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What is Hanukkah?

12/12/2014 09:10:19 AM

Dec12

Rabbi George Gittleman

Dear Rabbi George,


I wonder if the ambivalence I feel about Hanukkah is familiar to other American Jews. In the constellation of Jewish holidays, Hanukkah just doesn’t seem worthy of major observance. Is it the divine intervention that took place, where a day’s worth of lamp oil miraculously lasted for eight, that lends the holiday its significance? Such instances are numerous in the Torah, and only a few of them warrant holidays. Why this one? If the holiday is meant to commemorate the rededication of the Second Temple, why is that aspect of the story not emphasized? As a stand-in for Christmas, Hanukkah serves a useful purpose in that it gives Jewish children something to celebrate alongside their Christian contemporaries, but it seems to lack the deeper religious significance that gives Christmas its gravity, and therefore pales by comparison. Is there a better way to frame this holiday so that it feels more meaningful and authentic?

Dear Bruce,
You are certainly not the only person ambivalent about Hanukkah! Many folks lament its proximity to Christmas and the inflated response the “season” seems to generate. There are two main sources for Hanukkah, the book of Maccabees from the Apocrypha (not a part of our cannon but part of the Catholic cannon) and the Talmud. The book of Maccabees is a chronicle of the revolt, a war story, with no mention of the miracle of the oil. In the Talmud, the story of Hanukkah is imbedded in a discussion about Shabbat candles. Since they are talking about Shabbat Candles, they decide to also address Hanukkah candles and in the midst of their debate about what makes for fit Hanukkah candles this question arises, “Mai Hanukkah/What is Hanukkah?” Strange question… Don’t they know? Perhaps they too were ambivalent but for a different reason for when they answer the question “What is Hanukkah?” they skip the war story all together and tell the story of the miracle of the oil instead. I wonder why?

Perhaps they found the historical record troubling. After all, the Hasmonian Dynasty which the Maccabee’s established, was short lived, violent and corrupt, ending with the rise of Roman hegemony in the area. Or, perhaps they realized that a story of a small band of zealots successfully defeating the then mighty Syrian empire, would not play well with their Roman overlords? Whatever their reasons, it does not seem too farfetched to suggest that ambivalence about Hanukkah is part of Jewish Tradition!

Ambivalent or not, Hanukkah is important for many American Jews (we may say otherwise but, at least in this case, actions speak louder than words). And since Hanukkah is a popular Jewish touch stone here, rather than deny the obvious, I think we would do better to help folks move beyond the superficial association and comparison with Christmas and connect with the deeper story. For example, scholars today believe that the struggle of the Maccabees was as much a civil war as a struggle against Syrian domination and oppression. Many Jews in that time were attracted to the Hellenistic (Greek) culture of the Syrian Empire and wanted to be a part of that society. Others wanted to maintain a more traditional Jewish life. They fought bitterly amongst themselves and the Syrians were eventually drawn into the conflict. In fact one could argue that the Jews who wanted to be a part of the Hellenistic life of that time were the first Reform Jews! This understanding of the story may be troubling, but it also stimulates an important dialogue about what it means to be a Jew in contemporary society.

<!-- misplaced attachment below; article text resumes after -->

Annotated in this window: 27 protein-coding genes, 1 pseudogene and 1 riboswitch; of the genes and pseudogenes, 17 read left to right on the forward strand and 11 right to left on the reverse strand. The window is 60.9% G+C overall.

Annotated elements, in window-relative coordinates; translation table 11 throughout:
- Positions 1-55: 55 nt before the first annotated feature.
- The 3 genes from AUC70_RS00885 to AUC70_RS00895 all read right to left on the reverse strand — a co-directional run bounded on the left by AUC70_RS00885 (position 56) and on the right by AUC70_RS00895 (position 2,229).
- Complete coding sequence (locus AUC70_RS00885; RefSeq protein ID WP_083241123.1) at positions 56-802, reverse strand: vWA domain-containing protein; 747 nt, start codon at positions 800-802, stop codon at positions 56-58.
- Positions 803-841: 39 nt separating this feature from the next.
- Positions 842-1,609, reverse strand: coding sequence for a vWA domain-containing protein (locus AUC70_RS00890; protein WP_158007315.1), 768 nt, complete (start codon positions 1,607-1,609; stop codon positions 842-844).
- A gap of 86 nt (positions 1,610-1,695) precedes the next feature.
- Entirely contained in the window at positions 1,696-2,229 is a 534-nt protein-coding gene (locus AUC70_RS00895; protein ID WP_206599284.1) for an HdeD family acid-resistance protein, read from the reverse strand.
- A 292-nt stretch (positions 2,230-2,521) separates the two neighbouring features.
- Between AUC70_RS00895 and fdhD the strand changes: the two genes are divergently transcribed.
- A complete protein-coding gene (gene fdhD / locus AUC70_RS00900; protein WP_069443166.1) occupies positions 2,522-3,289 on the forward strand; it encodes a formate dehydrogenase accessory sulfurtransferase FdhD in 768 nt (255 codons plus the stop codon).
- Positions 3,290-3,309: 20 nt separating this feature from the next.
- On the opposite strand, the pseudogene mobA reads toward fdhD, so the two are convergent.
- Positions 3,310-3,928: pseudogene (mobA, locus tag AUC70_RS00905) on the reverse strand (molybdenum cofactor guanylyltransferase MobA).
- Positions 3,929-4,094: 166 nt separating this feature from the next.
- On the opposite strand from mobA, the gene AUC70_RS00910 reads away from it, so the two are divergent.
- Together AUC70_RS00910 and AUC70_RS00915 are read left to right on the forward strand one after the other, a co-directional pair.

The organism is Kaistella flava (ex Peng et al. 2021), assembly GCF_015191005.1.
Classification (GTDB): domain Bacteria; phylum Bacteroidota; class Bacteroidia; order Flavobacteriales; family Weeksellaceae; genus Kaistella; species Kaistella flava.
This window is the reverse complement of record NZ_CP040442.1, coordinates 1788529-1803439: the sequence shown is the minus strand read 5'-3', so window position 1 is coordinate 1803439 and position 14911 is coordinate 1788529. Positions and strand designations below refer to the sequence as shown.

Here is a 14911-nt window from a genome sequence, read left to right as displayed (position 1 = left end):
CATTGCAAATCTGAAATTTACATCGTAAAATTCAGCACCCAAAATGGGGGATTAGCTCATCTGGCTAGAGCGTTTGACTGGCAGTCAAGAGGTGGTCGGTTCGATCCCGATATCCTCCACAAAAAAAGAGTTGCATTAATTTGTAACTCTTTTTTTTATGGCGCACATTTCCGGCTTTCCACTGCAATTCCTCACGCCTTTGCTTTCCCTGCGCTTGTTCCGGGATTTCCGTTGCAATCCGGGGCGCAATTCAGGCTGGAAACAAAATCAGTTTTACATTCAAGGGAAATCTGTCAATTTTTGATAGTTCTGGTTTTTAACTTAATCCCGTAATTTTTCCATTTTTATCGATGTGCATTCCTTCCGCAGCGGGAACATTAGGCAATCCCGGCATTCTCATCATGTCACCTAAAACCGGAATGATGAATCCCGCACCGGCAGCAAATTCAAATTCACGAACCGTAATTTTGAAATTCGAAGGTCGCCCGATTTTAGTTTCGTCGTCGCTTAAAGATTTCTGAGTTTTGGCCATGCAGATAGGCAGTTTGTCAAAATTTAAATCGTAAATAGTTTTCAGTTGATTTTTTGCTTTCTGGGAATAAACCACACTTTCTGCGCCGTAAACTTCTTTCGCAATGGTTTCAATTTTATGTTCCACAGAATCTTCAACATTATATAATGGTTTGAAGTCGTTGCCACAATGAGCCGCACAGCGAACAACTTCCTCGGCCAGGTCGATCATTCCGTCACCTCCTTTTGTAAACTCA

On a more spiritual plane there are a number of narratives within the story to think about. For example, my great teacher, Rabbi David Hartman taught that the true hero of the story was not Mattathias  or Judah Maccabee but rather the anonymous person who had the courage to light the Ner Tamid, the Eternal Light in the Temple knowing that there was not enough light to keep it going for more than a day. Why? Because in order to light that light he had to take a leap of faith that somehow they would make it work. The question then becomes where in our lives do we need the courage take that jump ourselves from the known into the unknown, from what is to the potential of what could be.

And then there is the light. Light is such a powerful symbol; one, small candle can light up the darkness. Things fester in the dark. Injustice occurs where no one can see what’s happening. Darkness is the cousin of despair. Where there is light there can be justice. Where there is light, hope is alive. Rabbi Michael Robinson, may his memory be for a blessing, used to send people who were struggling a note at this time of year writing something like: “I know things have been challenging for you lately; may this Hanukkah bring you some needed light in a dark time for you and your family.”

This year Hanukkah begins on Tuesday, December 16th and our congregational celebration is Wednesday, the 17th at 6:15 pm. Ambivalent or not, come and join us as we light our Hanukiyot (Hanukkah menorahs), sing, learn and eat together. You may not be sure about the meaning and importance of Hanukkah, but rare is the person who is ambivalent about latkes with sour cream and apple sauce!

Hanukkah Sameakh!

RG

Mon, April 6 2020 12 Nisan 5780